America's most known battleship
USS Arizona was the second and last of the
Pennsylvania-class of "super-dreadnought"
battleships. During WWI, she was not deployed
with the Grand Fleet in England because she was too
technological advanced and burned oil. Since
England had an oil shortage, only
coal-burning battleships were deployed with the
A week after the armistice of November 11, 1918, the
Arizona, as the newest and most powerful
American dreadnought, served as part of the honor
escort convoying the President of the United States
Woodrow Wilson to the Paris Peace Conference.
In July, 1921, USS Arizona served as flagship for
the Battle Force, Atlantic Fleet to arrived at the
port of Callao to observe the celebrations accompanying the
centennial year of Peruvian independence. On
August 3rd, 1921, the Arizona sailed for Panama Bay
as the flagship of Battleship Division 7. Over
the next 14 years, USS Arizona served as
flagship for Battleship Divisions 2, 3, and 4.
In September, 1938, USS Arizona became the flagship for
Battleship Division 1, when Rear Admiral Chester Nimitz (later to become Commander-in-Chief, Pacific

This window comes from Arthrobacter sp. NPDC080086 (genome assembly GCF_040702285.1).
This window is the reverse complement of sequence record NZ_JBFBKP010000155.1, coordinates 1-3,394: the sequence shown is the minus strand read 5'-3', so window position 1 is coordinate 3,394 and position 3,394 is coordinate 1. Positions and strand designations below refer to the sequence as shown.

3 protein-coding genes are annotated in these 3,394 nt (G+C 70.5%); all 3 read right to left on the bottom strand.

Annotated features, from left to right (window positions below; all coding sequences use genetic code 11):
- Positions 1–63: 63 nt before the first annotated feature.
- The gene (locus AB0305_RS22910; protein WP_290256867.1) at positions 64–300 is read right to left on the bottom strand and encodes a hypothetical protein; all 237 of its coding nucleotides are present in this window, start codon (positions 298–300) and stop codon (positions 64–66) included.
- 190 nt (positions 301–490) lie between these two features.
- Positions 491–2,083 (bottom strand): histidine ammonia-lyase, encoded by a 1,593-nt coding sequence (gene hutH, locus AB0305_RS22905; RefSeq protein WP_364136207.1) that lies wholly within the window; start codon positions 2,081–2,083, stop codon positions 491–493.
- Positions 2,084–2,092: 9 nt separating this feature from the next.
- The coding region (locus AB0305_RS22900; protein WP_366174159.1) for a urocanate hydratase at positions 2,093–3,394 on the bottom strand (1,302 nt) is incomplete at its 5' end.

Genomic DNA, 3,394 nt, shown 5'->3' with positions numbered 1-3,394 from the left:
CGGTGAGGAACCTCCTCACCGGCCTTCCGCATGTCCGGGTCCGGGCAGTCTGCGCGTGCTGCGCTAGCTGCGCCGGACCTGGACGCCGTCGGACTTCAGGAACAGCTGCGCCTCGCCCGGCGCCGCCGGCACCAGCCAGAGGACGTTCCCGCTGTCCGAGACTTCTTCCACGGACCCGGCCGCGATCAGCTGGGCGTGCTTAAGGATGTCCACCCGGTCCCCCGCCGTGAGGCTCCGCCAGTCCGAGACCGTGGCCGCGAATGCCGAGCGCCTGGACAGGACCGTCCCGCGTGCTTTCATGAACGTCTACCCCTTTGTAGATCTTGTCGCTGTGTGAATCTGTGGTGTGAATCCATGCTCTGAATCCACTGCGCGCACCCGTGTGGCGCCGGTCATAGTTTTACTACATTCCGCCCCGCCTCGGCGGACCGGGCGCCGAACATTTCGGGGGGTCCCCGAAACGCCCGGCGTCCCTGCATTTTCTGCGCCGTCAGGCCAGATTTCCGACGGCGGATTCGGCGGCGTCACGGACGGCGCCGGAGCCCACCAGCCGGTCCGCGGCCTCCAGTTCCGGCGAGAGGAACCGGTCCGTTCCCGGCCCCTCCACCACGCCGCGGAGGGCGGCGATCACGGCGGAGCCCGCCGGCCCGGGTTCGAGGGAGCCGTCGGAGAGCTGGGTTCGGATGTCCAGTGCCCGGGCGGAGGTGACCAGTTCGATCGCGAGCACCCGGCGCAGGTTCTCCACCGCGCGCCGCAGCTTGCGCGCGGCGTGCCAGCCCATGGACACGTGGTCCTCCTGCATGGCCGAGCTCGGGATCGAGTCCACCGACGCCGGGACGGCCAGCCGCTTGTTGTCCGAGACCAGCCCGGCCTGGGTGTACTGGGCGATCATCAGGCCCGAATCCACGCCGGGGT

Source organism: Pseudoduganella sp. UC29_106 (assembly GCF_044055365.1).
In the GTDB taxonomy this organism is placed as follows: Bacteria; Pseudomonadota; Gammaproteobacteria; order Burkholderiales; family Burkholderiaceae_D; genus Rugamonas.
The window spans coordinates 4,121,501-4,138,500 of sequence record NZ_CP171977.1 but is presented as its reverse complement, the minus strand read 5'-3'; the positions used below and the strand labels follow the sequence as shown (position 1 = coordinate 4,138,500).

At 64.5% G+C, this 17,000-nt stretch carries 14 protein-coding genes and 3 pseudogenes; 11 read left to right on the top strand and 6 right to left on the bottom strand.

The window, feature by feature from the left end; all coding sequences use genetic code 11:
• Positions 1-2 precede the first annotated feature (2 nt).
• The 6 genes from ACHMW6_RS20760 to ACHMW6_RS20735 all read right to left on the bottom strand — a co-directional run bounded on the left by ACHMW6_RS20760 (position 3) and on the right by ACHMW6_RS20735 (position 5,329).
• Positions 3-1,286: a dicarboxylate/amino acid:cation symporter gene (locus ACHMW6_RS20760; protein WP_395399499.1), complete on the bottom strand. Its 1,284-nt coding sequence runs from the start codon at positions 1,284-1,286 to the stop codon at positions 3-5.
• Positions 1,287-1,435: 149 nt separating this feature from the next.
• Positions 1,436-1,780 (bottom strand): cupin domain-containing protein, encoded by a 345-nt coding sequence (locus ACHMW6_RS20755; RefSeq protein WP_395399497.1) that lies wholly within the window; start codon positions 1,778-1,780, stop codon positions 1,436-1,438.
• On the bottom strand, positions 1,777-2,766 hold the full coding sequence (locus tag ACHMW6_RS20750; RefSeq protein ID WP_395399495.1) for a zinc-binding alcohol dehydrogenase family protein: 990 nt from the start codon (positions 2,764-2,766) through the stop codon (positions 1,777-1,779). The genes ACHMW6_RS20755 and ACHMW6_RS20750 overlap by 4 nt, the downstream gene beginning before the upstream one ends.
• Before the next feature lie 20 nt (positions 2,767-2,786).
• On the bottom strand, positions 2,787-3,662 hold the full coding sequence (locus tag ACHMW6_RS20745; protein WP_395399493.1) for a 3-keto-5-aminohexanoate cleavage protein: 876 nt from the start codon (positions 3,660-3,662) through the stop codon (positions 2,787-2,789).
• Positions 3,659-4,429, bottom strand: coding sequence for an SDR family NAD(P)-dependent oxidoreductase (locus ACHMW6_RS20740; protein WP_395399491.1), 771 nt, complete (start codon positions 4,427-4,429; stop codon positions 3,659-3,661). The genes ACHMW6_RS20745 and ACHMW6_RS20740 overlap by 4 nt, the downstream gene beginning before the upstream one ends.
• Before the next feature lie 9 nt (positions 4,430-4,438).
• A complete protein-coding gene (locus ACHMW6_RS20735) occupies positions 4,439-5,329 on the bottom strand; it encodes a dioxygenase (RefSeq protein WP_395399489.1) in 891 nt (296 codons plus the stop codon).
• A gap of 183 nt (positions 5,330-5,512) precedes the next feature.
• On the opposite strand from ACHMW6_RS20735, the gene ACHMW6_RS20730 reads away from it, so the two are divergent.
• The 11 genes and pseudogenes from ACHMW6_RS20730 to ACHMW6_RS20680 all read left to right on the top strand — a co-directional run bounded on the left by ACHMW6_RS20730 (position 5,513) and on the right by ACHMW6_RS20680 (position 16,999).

Fleet) broke his flag on board.
The Arizona was moored
in Pearl Harbor's “Battleship Row” on the morning of
December 7, 1941, when Japanese aircrafts attacked.
She was hit by several bombs which totally wrecked
the forward hull, collapsing her forward
superstructure and causing her to sink with 1,177 of the 1,512 of her crewmen. On
March 7th, 1950, Admiral Arthur W. Radford, Commander
in Chief of the Pacific Fleet, instituted the
raising of colors over Arizona’s remains.
Legislation during the administrations of Presidents
Dwight D. Eisenhower and John F. Kennedy designated
the wreck a national shrine. In 1950, USS
Arizona began to be used as a site for memorial
ceremonies, and in the early 1960s a memorial
structure was constructed across the ship's sunken
Until today, the
Arizona is still on commission. She was
awarded one battle star for her service in WWII.
Like all of our warship
models, this USS Arizona model
has the following qualities:
hull construction (very important), weighing less than 10 lbs
(A solid hull of this model would be over 30 lbs
which feels like a heavy toy rather than an art
- Hollow superstructure is comprised of many
individual thin pieces of wood glued together, not
several solid pieces of wood stacking on top one
- Windows are cutouts (not black decals), thanks to
the hollow structures.
computer-printed paper deck
- >95% of parts are wood and metal.
- Light "rust"
appearance that only master modelers can make.
37" long x 11" tall x 6" wide $1,900
S & H is $90